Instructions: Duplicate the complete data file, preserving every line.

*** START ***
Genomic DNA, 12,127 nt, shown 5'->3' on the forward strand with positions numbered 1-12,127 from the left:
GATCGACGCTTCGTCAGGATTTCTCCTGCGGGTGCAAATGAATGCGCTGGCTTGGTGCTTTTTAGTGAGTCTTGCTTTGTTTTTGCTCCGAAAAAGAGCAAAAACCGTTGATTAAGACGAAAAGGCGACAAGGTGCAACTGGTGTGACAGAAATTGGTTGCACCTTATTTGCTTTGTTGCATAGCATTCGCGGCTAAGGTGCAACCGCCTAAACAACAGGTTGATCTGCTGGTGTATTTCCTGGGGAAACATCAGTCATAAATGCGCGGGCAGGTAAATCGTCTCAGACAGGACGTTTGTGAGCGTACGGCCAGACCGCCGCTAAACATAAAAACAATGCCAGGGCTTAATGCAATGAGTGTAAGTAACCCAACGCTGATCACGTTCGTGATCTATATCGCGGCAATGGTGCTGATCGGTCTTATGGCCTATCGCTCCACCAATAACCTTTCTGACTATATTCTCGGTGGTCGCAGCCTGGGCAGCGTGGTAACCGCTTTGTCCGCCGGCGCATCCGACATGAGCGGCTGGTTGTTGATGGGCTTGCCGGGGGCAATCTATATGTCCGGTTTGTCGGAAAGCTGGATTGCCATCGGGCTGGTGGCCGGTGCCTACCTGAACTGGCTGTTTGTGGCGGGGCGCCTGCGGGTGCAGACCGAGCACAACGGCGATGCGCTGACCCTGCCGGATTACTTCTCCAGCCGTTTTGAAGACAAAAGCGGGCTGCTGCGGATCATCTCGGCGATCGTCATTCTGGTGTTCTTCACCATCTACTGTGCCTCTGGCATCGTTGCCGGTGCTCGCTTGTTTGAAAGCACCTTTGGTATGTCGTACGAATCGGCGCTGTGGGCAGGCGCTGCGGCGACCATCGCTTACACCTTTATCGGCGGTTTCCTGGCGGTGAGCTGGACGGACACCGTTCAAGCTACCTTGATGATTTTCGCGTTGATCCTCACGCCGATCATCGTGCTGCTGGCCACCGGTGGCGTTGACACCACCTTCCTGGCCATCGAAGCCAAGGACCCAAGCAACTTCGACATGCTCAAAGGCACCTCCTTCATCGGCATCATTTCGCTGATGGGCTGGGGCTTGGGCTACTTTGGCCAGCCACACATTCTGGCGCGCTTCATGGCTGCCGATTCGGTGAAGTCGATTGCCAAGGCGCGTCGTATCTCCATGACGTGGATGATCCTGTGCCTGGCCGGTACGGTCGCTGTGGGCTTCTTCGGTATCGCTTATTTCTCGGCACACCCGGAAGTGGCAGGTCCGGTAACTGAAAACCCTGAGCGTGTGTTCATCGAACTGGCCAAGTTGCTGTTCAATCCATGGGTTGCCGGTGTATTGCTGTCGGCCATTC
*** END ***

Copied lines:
Genomic DNA, 12,127 nt, shown 5'->3' on the forward strand with positions numbered 1-12,127 from the left:
GATCGACGCTTCGTCAGGATTTCTCCTGCGGGTGCAAATGAATGCGCTGGCTTGGTGCTTTTTAGTGAGTCTTGCTTTGTTTTTGCTCCGAAAAAGAGCAAAAACCGTTGATTAAGACGAAAAGGCGACAAGGTGCAACTGGTGTGACAGAAATTGGTTGCACCTTATTTGCTTTGTTGCATAGCATTCGCGGCTAAGGTGCAACCGCCTAAACAACAGGTTGATCTGCTGGTGTATTTCCTGGGGAAACATCAGTCATAAATGCGCGGGCAGGTAAATCGTCTCAGACAGGACGTTTGTGAGCGTACGGCCAGACCGCCGCTAAACATAAAAACAATGCCAGGGCTTAATGCAATGAGTGTAAGTAACCCAACGCTGATCACGTTCGTGATCTATATCGCGGCAATGGTGCTGATCGGTCTTATGGCCTATCGCTCCACCAATAACCTTTCTGACTATATTCTCGGTGGTCGCAGCCTGGGCAGCGTGGTAACCGCTTTGTCCGCCGGCGCATCCGACATGAGCGGCTGGTTGTTGATGGGCTTGCCGGGGGCAATCTATATGTCCGGTTTGTCGGAAAGCTGGATTGCCATCGGGCTGGTGGCCGGTGCCTACCTGAACTGGCTGTTTGTGGCGGGGCGCCTGCGGGTGCAGACCGAGCACAACGGCGATGCGCTGACCCTGCCGGATTACTTCTCCAGCCGTTTTGAAGACAAAAGCGGGCTGCTGCGGATCATCTCGGCGATCGTCATTCTGGTGTTCTTCACCATCTACTGTGCCTCTGGCATCGTTGCCGGTGCTCGCTTGTTTGAAAGCACCTTTGGTATGTCGTACGAATCGGCGCTGTGGGCAGGCGCTGCGGCGACCATCGCTTACACCTTTATCGGCGGTTTCCTGGCGGTGAGCTGGACGGACACCGTTCAAGCTACCTTGATGATTTTCGCGTTGATCCTCACGCCGATCATCGTGCTGCTGGCCACCGGTGGCGTTGACACCACCTTCCTGGCCATCGAAGCCAAGGACCCAAGCAACTTCGACATGCTCAAAGGCACCTCCTTCATCGGCATCATTTCGCTGATGGGCTGGGGCTTGGGCTACTTTGGCCAGCCACACATTCTGGCGCGCTTCATGGCTGCCGATTCGGTGAAGTCGATTGCCAAGGCGCGTCGTATCTCCATGACGTGGATGATCCTGTGCCTGGCCGGTACGGTCGCTGTGGGCTTCTTCGGTATCGCTTATTTCTCGGCACACCCGGAAGTGGCAGGTCCGGTAACTGAAAACCCTGAGCGTGTGTTCATCGAACTGGCCAAGTTGCTGTTCAATCCATGGGTTGCCGGTGTATTGCTGTCGGCCATTC